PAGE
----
Is Google Joining The Banking Sector?

Is Google Joining The Banking Sector?


Big Tech looks to be making further moves on the financial sector, as Google-parent Alphabet announced banking plans for next year, while Facebook launched its new payment service.

What does this mean?

Reports emerged this week that Google parent company Alphabet will begin offering checking accounts from next year. According to a source close to the matter, the accounts for the project will be run by Citigroup and the Stanford Federal Credit Union, confirming a report in The Wall Street Journal. As part of a project code-named Cache, the company will become the latest Silicon Valley leader to try its hand at the banking space, following previous attempts by the likes of Apple and Facebook. Speaking of scary, data-grabbing corporations in finance, Facebook launched a new payment service on Tuesday that will let users of its family of apps — including Instagram, WhatsApp, and Messenger — send and receive money and make purchases. The move lets Facebook match popular features offered by competitors while its more ambitious Libra digital payments system remains mired in scrutiny.  

Bet you didn’t know

The oldest active bank in the world is the Italian Banca Monte Dei Paschi di Siena, which opened in 1472. We’ve come a long way since.


Chinese e-commerce giant Alibaba set a sales record on Singles Day, the world’s largest 24-hour shopping event.

What does this mean?

Investors in Alibaba Group would have been heartened by the success of the companies annual Singles’ Day shopping event, which smashed 24-hour records to take in $38 billion in sales. It was the 11th edition of the annual Singles Day event — also called the Double 11 shopping festival because it falls on Nov. 11 — and this year's tally surpassed 2018’s by 26%. Singles' Day was founded in Nanjing University when Chinese students began hosting parties for single people to combat the social stigma attached to persons without romantic partners. The event exceeds the combined spending of U.S. shopping holidays such as Black Friday and Cyber Monday, and marks a win for the Chinese company in a time where China faces a slowing economy, lower spending, and stiff competition from rivals.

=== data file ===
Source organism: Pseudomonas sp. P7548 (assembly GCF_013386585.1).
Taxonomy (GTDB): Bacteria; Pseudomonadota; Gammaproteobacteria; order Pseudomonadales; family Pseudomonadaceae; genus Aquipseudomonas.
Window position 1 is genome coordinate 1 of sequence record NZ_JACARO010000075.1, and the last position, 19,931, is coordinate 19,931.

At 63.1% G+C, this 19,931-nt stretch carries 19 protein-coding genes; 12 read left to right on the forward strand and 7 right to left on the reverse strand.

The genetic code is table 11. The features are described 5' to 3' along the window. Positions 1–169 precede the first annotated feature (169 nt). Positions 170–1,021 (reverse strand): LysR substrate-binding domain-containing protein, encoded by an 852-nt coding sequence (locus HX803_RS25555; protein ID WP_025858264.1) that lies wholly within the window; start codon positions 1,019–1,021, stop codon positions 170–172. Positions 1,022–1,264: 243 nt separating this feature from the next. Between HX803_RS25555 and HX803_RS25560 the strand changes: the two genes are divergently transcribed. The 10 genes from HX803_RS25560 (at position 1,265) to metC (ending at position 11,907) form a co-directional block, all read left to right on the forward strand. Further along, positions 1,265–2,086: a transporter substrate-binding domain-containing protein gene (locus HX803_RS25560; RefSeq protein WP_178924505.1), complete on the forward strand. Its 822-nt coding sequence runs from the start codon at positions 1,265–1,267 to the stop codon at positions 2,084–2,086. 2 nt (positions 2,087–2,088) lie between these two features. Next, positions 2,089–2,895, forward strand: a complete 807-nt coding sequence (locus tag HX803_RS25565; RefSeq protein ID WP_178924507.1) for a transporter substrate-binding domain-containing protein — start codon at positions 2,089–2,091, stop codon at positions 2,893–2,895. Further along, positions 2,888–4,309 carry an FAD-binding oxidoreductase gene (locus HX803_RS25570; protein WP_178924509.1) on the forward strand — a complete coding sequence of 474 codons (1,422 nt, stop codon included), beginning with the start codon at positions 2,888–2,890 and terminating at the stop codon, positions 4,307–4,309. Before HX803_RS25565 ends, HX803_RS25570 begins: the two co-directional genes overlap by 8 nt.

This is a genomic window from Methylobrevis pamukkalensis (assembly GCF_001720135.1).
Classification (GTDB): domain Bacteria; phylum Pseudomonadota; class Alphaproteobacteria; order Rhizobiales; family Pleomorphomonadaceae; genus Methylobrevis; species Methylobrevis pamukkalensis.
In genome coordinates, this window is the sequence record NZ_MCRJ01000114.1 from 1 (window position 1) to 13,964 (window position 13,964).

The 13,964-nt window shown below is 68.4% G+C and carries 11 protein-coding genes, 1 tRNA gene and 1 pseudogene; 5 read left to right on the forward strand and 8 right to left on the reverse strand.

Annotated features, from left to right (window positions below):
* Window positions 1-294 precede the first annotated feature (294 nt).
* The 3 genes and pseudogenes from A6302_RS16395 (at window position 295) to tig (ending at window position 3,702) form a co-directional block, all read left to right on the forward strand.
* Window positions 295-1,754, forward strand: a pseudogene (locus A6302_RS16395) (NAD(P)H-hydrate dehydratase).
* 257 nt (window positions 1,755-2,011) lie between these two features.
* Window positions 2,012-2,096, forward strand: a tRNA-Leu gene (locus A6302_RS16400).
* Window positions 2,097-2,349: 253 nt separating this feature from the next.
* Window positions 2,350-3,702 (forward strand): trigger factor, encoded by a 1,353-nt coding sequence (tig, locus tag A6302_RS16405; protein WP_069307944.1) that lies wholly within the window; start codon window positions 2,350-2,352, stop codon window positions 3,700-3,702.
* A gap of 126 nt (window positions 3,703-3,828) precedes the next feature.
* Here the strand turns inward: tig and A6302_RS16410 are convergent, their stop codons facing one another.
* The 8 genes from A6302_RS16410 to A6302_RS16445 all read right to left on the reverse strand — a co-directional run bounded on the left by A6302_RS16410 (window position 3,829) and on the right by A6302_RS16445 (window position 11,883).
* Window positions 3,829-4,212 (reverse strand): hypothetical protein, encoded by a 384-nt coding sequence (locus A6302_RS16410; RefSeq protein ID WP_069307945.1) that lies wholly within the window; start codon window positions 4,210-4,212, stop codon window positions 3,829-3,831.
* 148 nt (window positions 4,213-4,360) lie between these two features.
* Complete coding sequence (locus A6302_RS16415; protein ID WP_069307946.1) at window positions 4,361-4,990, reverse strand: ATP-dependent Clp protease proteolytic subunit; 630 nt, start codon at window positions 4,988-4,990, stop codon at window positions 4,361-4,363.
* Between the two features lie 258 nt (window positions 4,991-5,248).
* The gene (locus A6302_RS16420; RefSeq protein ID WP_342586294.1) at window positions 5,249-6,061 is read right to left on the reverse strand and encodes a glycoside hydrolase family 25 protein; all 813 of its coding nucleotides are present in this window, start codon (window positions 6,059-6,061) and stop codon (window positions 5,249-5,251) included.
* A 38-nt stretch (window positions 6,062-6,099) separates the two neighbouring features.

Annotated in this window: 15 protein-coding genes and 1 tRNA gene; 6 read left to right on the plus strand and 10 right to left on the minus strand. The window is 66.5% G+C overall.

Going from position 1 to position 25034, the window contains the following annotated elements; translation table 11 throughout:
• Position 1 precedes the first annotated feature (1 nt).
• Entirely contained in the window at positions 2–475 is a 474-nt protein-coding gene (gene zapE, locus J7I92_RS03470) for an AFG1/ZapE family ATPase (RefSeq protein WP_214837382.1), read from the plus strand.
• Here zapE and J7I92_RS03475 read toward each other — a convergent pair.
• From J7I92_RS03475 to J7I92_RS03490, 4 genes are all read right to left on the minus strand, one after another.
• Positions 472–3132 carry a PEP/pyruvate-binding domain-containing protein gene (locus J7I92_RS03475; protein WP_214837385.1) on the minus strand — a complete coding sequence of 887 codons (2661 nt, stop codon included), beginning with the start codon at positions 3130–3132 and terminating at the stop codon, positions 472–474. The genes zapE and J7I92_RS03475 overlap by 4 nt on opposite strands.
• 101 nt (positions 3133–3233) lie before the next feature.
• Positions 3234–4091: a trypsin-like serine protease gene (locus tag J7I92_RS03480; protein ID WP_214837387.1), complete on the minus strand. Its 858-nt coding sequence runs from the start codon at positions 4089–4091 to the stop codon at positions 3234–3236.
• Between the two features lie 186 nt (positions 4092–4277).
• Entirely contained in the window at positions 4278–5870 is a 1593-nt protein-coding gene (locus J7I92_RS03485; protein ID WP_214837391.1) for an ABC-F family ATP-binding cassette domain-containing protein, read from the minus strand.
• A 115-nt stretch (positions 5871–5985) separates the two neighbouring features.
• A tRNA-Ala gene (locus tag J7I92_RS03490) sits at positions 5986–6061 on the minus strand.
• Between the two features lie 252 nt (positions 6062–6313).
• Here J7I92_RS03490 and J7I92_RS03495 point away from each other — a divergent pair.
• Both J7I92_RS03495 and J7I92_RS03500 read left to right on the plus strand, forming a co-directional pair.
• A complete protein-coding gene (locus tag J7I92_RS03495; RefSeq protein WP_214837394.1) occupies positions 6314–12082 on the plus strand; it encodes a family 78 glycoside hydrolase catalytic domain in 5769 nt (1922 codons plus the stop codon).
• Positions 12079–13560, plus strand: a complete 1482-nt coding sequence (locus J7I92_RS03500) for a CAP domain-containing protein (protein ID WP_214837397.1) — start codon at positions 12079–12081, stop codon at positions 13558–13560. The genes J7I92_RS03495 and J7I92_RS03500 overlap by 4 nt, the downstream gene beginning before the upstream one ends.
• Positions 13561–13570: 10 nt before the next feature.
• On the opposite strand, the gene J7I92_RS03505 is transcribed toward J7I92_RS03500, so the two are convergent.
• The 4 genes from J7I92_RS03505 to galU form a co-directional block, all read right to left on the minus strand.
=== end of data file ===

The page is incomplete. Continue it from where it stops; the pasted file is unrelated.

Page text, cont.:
Bet you didn’t know

The record sales for Cyber Monday, the most well known single-day sales event, is ‘just’ $7.9 billion, roughly one-fifth what was made on Alibaba’s Singles’ Day.



Tesla stock bumped up on Tuesday as CEO Elon Musk announced plans for a fourth factory and design center in Germany.

What does this mean?

Tesla saw its stock rise slightly this week following CEO Elon Musk’s announcement of the company’s first European production plant to be built in Berlin. It’s believed that the electric car company will build its Model 3 and Model Y vehicles at the site near the proposed new airport, with Musk revealing an “engineering and design center” will also be created. The California-based company will face stiff competition from Germany’s Volkswagen, which plans to produce 22 million electric vehicles in the next 10 years as new EU emissions regulations come into effect from next year. This move for a fourth ‘Gigafactory’ comes on the heels of the company’s new Shanghai operation taking off. By expanding production to both Asia and Europe, Musk may now be able to build and export Tesla models in these new markets without the threat of tariffs on automobiles, which have not been withdrawn by either the U.S. or China in their ongoing trade war.